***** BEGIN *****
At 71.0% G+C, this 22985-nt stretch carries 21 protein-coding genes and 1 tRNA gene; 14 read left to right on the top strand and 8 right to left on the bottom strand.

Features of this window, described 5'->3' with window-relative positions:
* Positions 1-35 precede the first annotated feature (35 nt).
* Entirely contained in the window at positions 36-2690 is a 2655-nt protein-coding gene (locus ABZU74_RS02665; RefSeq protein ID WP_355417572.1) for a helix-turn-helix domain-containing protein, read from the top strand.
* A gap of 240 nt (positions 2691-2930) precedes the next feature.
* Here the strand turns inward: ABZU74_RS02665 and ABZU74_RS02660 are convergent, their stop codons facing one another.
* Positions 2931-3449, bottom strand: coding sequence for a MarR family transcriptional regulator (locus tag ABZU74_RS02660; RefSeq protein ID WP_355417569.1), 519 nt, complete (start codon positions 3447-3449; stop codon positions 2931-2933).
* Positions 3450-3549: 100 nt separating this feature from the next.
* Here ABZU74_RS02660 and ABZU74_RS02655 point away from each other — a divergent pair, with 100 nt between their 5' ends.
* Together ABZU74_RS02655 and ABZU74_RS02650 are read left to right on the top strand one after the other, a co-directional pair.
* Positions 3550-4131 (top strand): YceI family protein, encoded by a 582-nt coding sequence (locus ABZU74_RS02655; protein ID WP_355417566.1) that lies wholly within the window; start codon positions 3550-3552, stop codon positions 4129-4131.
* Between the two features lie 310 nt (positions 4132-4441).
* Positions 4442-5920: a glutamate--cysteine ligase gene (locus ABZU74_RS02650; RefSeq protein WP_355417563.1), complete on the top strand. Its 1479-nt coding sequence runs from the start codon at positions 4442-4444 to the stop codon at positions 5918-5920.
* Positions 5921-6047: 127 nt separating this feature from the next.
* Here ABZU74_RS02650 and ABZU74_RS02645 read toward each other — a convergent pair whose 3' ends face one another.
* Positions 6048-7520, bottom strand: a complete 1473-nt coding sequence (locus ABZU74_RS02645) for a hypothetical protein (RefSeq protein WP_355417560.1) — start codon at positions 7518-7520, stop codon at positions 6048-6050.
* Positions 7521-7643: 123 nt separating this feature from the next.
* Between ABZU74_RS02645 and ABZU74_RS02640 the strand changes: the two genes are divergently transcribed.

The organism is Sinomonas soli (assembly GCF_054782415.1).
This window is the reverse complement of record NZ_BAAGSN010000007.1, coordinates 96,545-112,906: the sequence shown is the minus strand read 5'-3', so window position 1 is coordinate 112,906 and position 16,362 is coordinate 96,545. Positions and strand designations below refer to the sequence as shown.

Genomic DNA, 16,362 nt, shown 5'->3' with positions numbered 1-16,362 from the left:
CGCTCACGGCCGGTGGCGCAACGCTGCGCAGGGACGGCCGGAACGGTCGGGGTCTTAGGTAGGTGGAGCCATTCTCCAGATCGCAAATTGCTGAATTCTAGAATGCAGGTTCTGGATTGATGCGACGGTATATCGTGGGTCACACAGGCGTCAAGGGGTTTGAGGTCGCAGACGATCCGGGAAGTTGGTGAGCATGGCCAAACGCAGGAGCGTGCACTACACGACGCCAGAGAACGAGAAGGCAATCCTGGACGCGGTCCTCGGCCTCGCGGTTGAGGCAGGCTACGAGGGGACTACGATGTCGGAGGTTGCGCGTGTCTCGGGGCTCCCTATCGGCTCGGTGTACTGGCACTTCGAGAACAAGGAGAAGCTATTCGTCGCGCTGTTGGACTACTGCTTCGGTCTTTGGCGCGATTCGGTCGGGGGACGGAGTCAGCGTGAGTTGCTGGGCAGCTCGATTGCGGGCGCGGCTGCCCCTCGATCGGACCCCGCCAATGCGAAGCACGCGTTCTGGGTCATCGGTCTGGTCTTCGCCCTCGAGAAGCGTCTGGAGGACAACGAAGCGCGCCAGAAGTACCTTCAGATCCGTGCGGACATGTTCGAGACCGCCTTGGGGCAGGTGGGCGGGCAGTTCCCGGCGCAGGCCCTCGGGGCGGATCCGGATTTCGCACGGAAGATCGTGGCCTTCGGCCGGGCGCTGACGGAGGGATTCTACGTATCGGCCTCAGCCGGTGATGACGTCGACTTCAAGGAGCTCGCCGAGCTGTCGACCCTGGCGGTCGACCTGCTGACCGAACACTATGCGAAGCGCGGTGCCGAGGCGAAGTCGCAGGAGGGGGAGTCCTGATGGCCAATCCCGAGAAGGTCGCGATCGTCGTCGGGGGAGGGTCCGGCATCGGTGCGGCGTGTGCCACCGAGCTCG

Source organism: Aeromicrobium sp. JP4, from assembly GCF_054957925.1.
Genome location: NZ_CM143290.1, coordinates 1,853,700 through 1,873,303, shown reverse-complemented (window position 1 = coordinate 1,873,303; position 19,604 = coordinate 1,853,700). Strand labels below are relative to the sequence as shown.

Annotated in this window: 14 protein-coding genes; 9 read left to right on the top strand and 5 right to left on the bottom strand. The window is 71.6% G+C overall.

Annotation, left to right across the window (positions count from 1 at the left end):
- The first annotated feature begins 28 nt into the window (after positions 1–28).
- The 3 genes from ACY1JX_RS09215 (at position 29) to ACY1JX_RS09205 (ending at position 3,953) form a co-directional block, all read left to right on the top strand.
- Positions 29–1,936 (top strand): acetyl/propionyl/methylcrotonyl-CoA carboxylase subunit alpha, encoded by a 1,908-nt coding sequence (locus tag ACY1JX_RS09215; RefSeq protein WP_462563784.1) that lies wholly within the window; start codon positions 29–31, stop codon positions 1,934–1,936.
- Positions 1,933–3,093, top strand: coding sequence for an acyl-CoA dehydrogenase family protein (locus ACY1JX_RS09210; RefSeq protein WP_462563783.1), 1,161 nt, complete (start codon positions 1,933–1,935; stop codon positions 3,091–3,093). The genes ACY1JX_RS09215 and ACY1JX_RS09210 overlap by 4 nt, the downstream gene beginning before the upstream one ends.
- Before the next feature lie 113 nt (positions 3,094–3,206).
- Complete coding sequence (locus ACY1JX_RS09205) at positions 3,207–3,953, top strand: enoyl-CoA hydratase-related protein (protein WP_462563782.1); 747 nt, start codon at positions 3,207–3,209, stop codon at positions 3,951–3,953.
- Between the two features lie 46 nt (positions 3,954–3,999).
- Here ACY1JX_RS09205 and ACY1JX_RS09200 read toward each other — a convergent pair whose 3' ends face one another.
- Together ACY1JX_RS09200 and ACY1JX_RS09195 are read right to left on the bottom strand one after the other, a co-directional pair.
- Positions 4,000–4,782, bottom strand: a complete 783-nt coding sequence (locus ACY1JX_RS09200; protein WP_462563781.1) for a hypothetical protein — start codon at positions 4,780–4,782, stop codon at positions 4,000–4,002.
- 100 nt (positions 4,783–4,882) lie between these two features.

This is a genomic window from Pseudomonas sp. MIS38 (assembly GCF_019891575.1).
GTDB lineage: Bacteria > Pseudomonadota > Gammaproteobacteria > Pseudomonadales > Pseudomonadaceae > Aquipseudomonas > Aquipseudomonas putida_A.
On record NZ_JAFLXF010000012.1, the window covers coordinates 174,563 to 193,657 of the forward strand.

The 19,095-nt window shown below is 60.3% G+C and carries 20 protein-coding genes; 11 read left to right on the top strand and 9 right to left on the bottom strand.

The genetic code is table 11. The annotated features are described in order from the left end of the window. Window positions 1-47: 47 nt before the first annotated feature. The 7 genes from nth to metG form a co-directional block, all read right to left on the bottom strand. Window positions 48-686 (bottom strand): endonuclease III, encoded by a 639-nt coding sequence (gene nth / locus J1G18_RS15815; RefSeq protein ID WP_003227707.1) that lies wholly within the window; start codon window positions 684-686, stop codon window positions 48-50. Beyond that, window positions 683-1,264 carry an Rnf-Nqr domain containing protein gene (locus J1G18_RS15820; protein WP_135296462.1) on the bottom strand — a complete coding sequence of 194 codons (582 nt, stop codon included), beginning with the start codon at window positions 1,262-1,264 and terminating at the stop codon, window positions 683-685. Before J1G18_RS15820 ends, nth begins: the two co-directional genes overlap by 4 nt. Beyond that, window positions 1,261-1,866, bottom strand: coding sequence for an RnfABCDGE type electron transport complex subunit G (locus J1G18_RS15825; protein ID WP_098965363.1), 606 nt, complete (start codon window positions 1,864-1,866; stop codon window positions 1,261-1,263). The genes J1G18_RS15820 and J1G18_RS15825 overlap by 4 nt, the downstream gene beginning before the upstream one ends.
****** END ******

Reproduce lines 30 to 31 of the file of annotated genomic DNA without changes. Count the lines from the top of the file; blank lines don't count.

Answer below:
- Positions 1,933–3,093, top strand: coding sequence for an acyl-CoA dehydrogenase family protein (locus ACY1JX_RS09210; RefSeq protein WP_462563783.1), 1,161 nt, complete (start codon positions 1,933–1,935; stop codon positions 3,091–3,093). The genes ACY1JX_RS09215 and ACY1JX_RS09210 overlap by 4 nt, the downstream gene beginning before the upstream one ends.
- Before the next feature lie 113 nt (positions 3,094–3,206).